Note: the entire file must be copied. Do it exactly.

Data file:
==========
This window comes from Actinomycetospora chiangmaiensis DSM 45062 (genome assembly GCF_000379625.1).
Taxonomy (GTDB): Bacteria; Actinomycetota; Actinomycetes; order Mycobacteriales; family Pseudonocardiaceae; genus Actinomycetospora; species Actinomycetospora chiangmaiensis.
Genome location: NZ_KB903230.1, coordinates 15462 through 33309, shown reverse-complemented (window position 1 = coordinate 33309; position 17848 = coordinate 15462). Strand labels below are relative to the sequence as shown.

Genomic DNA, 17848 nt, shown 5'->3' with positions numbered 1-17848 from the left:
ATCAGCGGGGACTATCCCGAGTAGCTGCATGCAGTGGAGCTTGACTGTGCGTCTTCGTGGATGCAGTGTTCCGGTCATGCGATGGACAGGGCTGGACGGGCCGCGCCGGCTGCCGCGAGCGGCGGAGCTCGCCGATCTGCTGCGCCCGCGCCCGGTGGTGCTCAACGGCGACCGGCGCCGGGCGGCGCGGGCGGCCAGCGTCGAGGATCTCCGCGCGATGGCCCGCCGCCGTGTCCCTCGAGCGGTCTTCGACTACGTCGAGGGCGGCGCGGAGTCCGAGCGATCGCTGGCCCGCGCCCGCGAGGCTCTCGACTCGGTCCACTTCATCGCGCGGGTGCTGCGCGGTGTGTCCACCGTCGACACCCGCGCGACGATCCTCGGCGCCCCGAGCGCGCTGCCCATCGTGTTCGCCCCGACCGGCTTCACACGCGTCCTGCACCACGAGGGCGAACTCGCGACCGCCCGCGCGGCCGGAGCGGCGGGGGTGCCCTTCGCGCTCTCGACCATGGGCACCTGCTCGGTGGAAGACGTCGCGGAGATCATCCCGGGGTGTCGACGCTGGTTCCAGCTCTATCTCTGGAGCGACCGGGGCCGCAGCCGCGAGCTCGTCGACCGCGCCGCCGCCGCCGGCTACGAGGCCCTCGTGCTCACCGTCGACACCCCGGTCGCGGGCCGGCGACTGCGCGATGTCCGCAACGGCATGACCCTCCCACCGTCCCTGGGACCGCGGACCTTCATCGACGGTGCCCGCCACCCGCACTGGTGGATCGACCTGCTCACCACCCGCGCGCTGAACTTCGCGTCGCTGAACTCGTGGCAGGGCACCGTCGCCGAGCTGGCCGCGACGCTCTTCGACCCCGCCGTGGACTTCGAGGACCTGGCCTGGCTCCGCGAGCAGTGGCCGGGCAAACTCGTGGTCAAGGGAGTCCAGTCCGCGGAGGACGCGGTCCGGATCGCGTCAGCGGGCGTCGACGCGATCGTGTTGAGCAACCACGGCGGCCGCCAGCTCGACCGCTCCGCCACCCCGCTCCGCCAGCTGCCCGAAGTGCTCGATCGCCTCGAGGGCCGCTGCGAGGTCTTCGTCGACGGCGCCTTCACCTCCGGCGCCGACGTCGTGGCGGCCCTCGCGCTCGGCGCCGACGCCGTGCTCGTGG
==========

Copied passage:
This window comes from Actinomycetospora chiangmaiensis DSM 45062 (genome assembly GCF_000379625.1).
Taxonomy (GTDB): Bacteria; Actinomycetota; Actinomycetes; order Mycobacteriales; family Pseudonocardiaceae; genus Actinomycetospora; species Actinomycetospora chiangmaiensis.
Genome location: NZ_KB903230.1, coordinates 15462 through 33309, shown reverse-complemented (window position 1 = coordinate 33309; position 17848 = coordinate 15462). Strand labels below are relative to the sequence as shown.

Genomic DNA, 17848 nt, shown 5'->3' with positions numbered 1-17848 from the left:
ATCAGCGGGGACTATCCCGAGTAGCTGCATGCAGTGGAGCTTGACTGTGCGTCTTCGTGGATGCAGTGTTCCGGTCATGCGATGGACAGGGCTGGACGGGCCGCGCCGGCTGCCGCGAGCGGCGGAGCTCGCCGATCTGCTGCGCCCGCGCCCGGTGGTGCTCAACGGCGACCGGCGCCGGGCGGCGCGGGCGGCCAGCGTCGAGGATCTCCGCGCGATGGCCCGCCGCCGTGTCCCTCGAGCGGTCTTCGACTACGTCGAGGGCGGCGCGGAGTCCGAGCGATCGCTGGCCCGCGCCCGCGAGGCTCTCGACTCGGTCCACTTCATCGCGCGGGTGCTGCGCGGTGTGTCCACCGTCGACACCCGCGCGACGATCCTCGGCGCCCCGAGCGCGCTGCCCATCGTGTTCGCCCCGACCGGCTTCACACGCGTCCTGCACCACGAGGGCGAACTCGCGACCGCCCGCGCGGCCGGAGCGGCGGGGGTGCCCTTCGCGCTCTCGACCATGGGCACCTGCTCGGTGGAAGACGTCGCGGAGATCATCCCGGGGTGTCGACGCTGGTTCCAGCTCTATCTCTGGAGCGACCGGGGCCGCAGCCGCGAGCTCGTCGACCGCGCCGCCGCCGCCGGCTACGAGGCCCTCGTGCTCACCGTCGACACCCCGGTCGCGGGCCGGCGACTGCGCGATGTCCGCAACGGCATGACCCTCCCACCGTCCCTGGGACCGCGGACCTTCATCGACGGTGCCCGCCACCCGCACTGGTGGATCGACCTGCTCACCACCCGCGCGCTGAACTTCGCGTCGCTGAACTCGTGGCAGGGCACCGTCGCCGAGCTGGCCGCGACGCTCTTCGACCCCGCCGTGGACTTCGAGGACCTGGCCTGGCTCCGCGAGCAGTGGCCGGGCAAACTCGTGGTCAAGGGAGTCCAGTCCGCGGAGGACGCGGTCCGGATCGCGTCAGCGGGCGTCGACGCGATCGTGTTGAGCAACCACGGCGGCCGCCAGCTCGACCGCTCCGCCACCCCGCTCCGCCAGCTGCCCGAAGTGCTCGATCGCCTCGAGGGCCGCTGCGAGGTCTTCGTCGACGGCGCCTTCACCTCCGGCGCCGACGTCGTGGCGGCCCTCGCGCTCGGCGCCGACGCCGTGCTCGTGG